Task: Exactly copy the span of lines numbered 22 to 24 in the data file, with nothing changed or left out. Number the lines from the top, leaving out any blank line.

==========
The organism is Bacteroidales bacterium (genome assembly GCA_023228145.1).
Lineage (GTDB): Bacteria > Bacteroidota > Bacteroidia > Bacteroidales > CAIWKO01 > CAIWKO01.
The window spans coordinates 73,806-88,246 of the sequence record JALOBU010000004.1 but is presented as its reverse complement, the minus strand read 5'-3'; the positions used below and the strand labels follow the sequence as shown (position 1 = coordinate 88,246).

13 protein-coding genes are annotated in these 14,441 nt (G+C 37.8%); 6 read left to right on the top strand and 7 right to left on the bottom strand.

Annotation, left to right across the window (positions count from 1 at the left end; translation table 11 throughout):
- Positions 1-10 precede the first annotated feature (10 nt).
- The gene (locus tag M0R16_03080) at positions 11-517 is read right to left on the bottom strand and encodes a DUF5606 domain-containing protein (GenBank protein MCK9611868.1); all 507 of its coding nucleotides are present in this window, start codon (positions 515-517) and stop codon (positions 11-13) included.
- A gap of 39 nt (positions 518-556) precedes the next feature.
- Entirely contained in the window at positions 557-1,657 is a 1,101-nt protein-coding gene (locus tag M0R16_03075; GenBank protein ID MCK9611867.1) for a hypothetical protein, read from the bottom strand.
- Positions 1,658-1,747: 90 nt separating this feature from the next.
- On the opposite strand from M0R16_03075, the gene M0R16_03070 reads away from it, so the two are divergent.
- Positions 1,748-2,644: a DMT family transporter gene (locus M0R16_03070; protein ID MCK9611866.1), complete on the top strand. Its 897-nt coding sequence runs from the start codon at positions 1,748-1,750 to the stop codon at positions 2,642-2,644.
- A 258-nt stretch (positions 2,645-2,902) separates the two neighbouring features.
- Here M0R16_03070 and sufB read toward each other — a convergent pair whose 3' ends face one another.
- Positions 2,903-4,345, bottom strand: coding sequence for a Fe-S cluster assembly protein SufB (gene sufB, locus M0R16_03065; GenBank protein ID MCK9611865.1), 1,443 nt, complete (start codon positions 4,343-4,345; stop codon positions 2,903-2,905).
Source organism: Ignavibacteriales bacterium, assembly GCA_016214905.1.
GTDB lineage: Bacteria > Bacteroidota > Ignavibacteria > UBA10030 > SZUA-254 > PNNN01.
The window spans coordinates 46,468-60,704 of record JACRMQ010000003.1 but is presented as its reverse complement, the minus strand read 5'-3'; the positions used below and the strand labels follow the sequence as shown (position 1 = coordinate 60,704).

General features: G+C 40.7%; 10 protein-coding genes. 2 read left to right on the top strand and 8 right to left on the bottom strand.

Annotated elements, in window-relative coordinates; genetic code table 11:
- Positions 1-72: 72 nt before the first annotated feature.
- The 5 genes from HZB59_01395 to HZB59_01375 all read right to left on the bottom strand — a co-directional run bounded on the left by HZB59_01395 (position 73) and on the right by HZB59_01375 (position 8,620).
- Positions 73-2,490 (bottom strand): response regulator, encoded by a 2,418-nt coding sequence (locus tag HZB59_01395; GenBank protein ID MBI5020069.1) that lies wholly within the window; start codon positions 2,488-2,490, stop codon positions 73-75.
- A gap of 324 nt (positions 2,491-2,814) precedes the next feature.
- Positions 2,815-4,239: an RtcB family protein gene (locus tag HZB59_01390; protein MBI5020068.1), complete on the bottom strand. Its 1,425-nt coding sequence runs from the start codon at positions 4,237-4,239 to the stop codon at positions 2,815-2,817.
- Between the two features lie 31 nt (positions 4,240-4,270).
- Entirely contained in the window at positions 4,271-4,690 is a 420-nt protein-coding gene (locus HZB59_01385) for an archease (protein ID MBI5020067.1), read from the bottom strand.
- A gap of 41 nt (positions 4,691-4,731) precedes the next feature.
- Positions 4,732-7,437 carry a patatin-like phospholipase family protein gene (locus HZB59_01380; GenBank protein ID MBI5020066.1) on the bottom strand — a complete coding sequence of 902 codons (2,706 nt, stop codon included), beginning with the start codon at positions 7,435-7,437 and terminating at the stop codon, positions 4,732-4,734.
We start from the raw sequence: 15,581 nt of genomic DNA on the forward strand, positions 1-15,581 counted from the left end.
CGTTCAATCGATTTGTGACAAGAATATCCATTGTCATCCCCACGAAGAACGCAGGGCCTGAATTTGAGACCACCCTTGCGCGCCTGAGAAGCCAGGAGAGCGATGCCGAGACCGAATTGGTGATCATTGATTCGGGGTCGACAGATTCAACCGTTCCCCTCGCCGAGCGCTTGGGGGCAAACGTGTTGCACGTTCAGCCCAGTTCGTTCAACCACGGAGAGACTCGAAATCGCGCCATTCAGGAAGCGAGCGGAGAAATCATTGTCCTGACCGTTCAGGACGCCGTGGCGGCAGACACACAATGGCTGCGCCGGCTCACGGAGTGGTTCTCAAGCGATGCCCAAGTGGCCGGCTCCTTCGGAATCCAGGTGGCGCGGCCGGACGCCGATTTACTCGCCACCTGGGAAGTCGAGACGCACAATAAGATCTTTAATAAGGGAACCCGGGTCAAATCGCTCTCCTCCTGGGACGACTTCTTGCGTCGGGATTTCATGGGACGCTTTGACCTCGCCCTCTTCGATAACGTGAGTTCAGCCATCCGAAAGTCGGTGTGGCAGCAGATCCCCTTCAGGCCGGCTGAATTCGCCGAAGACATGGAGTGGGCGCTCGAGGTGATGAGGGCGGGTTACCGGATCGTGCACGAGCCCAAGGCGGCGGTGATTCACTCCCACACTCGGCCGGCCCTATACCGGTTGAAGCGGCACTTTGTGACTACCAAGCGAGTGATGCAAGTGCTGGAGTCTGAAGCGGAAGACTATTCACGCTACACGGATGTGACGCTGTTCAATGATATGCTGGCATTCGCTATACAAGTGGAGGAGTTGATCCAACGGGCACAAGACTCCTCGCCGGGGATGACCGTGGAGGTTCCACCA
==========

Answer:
- The 5 genes from HZB59_01395 to HZB59_01375 all read right to left on the bottom strand — a co-directional run bounded on the left by HZB59_01395 (position 73) and on the right by HZB59_01375 (position 8,620).
- Positions 73-2,490 (bottom strand): response regulator, encoded by a 2,418-nt coding sequence (locus tag HZB59_01395; GenBank protein ID MBI5020069.1) that lies wholly within the window; start codon positions 2,488-2,490, stop codon positions 73-75.
- A gap of 324 nt (positions 2,491-2,814) precedes the next feature.